Mycoremediation to the rescue!

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Perhaps you’ve just brought a new piece of land and want to set up a garden, or you’ve had a fire come through your place. Both of these situations’ can be hiding lurking dangers, in the form of heavy metals and toxins. Many home gardeners are unwittingly growing their well-loved home produce in soils potentially toxic with lead from old house paint or toxins from farming practices. After the Californian fires, researchers found close to 2000 chemicals in the soil. Fires can leave behind a footprint of heavy metals, copper, lead, arsenic, asbestos, brake fluid, fire retardants and volatile organic chemicals such as benzene. Approaches to remedy these situations avoid growing in the soil at all, by either removing contaminated soil or building raised garden beds.

Mycoremediation may be one of the best tools on hand to actually deal with the issue. The mycelia of mushroom-producing fungi produce over 120 different enzymes. Incredibly powerful enzymes which can transform even the most troublesome of our wastes, such as lead, cadmium, petroleum and radiation, as well as organic pollutants in groundwater. Even the hangover from our modern world, plastic, can be broken down by oyster mushrooms.

Mycelia are the ultra-fine and dense matrix of the thread-like white hyphae that is the vegetative part of the fungi (as opposed to the sexual organs you think of as mushrooms). It is the mycelia that send out the enzymes that break down chemicals, and that also act as a filter and erosion control, among many other fantastical things.

The crucial outcome from bioremediation is the splitting of contaminants to their basic components to N2, H2O, CO2, HCl, etc. Radiation and heavy metals cannot be decomposed fully, but they can be reduced into forms which have lower solubility. This process either occurs through changes in oxidation states, rendering them less harmful in the ground, or the mushrooms draw materials into their fruiting bodies which can be physically harvested and disposed of safely.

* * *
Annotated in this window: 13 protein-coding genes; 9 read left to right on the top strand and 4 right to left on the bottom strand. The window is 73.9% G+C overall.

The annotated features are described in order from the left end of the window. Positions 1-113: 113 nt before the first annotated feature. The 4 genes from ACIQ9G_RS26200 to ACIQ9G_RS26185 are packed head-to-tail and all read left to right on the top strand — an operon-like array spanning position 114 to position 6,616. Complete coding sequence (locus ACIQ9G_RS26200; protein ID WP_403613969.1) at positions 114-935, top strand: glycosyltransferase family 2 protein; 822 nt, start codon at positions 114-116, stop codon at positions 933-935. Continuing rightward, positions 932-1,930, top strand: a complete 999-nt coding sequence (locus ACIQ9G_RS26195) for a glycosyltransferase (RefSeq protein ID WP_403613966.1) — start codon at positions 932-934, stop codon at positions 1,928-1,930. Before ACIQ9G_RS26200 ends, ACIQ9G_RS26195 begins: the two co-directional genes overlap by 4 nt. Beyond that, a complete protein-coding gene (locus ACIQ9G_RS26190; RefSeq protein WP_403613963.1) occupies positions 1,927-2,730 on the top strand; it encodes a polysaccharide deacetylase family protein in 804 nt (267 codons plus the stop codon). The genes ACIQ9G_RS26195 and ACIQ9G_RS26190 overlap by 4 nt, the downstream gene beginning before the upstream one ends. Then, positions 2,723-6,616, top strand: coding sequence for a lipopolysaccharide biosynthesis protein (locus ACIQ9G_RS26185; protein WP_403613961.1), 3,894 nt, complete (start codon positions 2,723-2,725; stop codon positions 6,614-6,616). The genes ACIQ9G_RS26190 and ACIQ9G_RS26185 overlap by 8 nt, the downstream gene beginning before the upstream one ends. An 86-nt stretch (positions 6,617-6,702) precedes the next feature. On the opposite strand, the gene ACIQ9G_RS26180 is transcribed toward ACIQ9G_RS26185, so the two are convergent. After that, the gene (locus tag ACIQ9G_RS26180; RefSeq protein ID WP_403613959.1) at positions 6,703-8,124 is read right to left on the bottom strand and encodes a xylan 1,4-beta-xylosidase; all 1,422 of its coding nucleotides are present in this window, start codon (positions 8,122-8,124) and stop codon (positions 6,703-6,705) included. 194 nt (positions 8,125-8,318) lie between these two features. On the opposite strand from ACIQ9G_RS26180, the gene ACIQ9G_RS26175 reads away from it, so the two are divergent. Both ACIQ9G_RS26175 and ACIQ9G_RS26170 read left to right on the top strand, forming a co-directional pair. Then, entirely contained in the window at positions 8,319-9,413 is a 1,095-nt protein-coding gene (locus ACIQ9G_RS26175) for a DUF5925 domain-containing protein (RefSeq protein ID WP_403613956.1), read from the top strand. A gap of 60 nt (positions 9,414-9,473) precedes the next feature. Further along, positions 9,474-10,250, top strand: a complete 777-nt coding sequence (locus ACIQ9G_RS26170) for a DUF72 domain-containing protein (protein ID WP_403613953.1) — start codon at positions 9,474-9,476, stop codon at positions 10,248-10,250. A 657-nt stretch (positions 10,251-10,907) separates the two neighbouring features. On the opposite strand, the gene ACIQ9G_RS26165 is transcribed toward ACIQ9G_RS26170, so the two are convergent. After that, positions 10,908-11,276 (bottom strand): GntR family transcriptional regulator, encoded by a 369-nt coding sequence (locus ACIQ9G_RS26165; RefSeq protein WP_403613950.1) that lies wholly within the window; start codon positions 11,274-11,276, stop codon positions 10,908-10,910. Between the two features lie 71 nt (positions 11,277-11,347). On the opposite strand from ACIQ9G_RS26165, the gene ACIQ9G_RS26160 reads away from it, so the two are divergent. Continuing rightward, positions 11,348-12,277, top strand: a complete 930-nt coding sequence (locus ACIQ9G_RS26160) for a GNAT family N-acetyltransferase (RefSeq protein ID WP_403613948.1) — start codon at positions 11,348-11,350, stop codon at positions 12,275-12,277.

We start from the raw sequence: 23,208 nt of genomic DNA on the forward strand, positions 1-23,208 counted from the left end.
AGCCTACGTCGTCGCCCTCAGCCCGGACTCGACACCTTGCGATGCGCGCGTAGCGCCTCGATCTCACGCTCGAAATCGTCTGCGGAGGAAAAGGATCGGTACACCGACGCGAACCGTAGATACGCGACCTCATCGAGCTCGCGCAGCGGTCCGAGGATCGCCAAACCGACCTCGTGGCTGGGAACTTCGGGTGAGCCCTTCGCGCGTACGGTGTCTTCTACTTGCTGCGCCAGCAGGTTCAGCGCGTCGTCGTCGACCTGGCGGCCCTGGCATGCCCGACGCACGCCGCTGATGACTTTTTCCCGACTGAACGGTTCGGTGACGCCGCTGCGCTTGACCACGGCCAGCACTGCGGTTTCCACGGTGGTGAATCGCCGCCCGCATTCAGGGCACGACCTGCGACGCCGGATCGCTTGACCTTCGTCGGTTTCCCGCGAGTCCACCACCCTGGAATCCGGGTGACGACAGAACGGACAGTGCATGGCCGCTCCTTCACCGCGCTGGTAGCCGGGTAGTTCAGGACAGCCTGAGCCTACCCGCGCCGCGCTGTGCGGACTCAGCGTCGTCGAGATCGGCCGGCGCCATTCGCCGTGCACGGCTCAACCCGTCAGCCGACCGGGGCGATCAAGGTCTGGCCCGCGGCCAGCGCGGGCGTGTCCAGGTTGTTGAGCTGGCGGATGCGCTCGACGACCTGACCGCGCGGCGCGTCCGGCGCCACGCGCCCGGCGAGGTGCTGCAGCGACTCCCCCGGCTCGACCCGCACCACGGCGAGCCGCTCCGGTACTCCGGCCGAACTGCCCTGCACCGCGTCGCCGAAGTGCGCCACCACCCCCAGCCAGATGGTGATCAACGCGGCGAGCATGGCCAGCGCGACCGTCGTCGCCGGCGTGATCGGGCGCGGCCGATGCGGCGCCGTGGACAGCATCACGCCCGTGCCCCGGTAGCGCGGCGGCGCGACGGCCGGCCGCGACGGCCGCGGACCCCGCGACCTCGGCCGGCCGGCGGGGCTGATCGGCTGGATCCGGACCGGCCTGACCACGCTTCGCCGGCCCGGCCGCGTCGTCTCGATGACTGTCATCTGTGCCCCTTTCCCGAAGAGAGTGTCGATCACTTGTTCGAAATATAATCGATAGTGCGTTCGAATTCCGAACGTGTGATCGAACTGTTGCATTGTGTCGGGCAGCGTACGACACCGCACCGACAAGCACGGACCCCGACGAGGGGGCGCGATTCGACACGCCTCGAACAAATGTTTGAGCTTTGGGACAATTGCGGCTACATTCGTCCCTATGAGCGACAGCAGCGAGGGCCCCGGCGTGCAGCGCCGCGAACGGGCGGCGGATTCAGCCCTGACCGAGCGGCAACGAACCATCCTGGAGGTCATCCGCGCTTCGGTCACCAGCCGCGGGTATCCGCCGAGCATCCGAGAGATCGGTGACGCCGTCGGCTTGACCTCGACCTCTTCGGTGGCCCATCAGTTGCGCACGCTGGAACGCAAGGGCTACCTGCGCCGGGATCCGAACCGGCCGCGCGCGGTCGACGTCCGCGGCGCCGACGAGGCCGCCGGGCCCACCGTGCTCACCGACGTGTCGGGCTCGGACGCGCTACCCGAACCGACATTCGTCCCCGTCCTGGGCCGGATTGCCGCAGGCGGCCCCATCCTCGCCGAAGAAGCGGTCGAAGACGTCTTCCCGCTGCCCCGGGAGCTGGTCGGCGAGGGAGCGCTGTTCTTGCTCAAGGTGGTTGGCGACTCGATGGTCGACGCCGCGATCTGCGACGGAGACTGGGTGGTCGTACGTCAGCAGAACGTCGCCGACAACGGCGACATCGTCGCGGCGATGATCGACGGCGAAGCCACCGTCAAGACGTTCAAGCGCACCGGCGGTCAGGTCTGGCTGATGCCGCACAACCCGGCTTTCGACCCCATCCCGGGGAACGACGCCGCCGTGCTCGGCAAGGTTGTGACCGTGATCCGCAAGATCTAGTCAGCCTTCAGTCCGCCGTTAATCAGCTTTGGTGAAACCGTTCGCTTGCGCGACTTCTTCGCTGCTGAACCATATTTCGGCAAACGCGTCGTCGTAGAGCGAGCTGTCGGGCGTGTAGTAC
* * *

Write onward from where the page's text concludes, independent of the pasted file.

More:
For land remediation of heavy metals and toxins, and erosion control.

Optional – rototill the soil and mix in 1 inch of wood chips

1. First lay strips of cardboard and spread a layer of woodchips 6-12 inches deep. If available add a little coffee grounds and corn cobs, banana leaves to this layer.

2. Rake out the oyster mushroom spawn

3. Then mulch the landscape with the fairly fresh woodchips to a minimum depth of 6-12 inches.

4. Cover with a inch of straw

5. Water it all in.

6. When mushrooms are fully formed, if you have heavy     metals or radiation, then mushrooms must be disposed of safely.

 

 

 

 

 

These images are an example from a project at the New Leaf Eco Centre funded by the Land Conservancy for Southern Chester County, PA, USA.

 

 

Extra notes:

  1. Fungi need lots of good quality water. Do the squeeze test, squeeze the substrate tightly in your hand: one or 2 drops of water should appear between your knuckles. Add more water if needed. Don’t drown them! Avoid chlorinated water. If you only have chlorinated, then fill drums and aerate to allow it to off-gas, or filter it using Reverse Osmosis (RO) or through humates- which the fungi will love you more for!
  2. Feed your fungi a healthy diet. Oyster mushrooms will grow on most carbon-based materials. These feed materials need to be fairly fresh – between 2 weeks to 2 months old. If they are too old, they will have other potential competitors, making it hard for your mushroom to grow. I prefer deciduous white wood species such as poplar, willow, birch, beech elm, cottonwoods…hardwoods, such as gum, or conifers contain anti-mircobial substances and are high in tannins, which slows fungal growth down. They can be used, but aging is preferred.
  3. Fungi need warmth. There are a few cold weather lovers, but most fungi like it warm, around 20 degrees C (70 degrees F). Nothing above 36 degrees C (105 degrees F. )

Extra mushroom bonus:

  • Mushrooms can be added to your grey water system.
  • Mycelliated straw can be used to absorb spilled oil.
  • Straw bales can be inoculated with mushroom spawn, and lain in polluted runoff areas or contaminated streams.
  • Alternatively, hessian/burlap sacks can be filled with straw, coffee grounds, cardboard, and mushrooms spawn, and used to catch and filter contaminated water.

By Nicole Masters.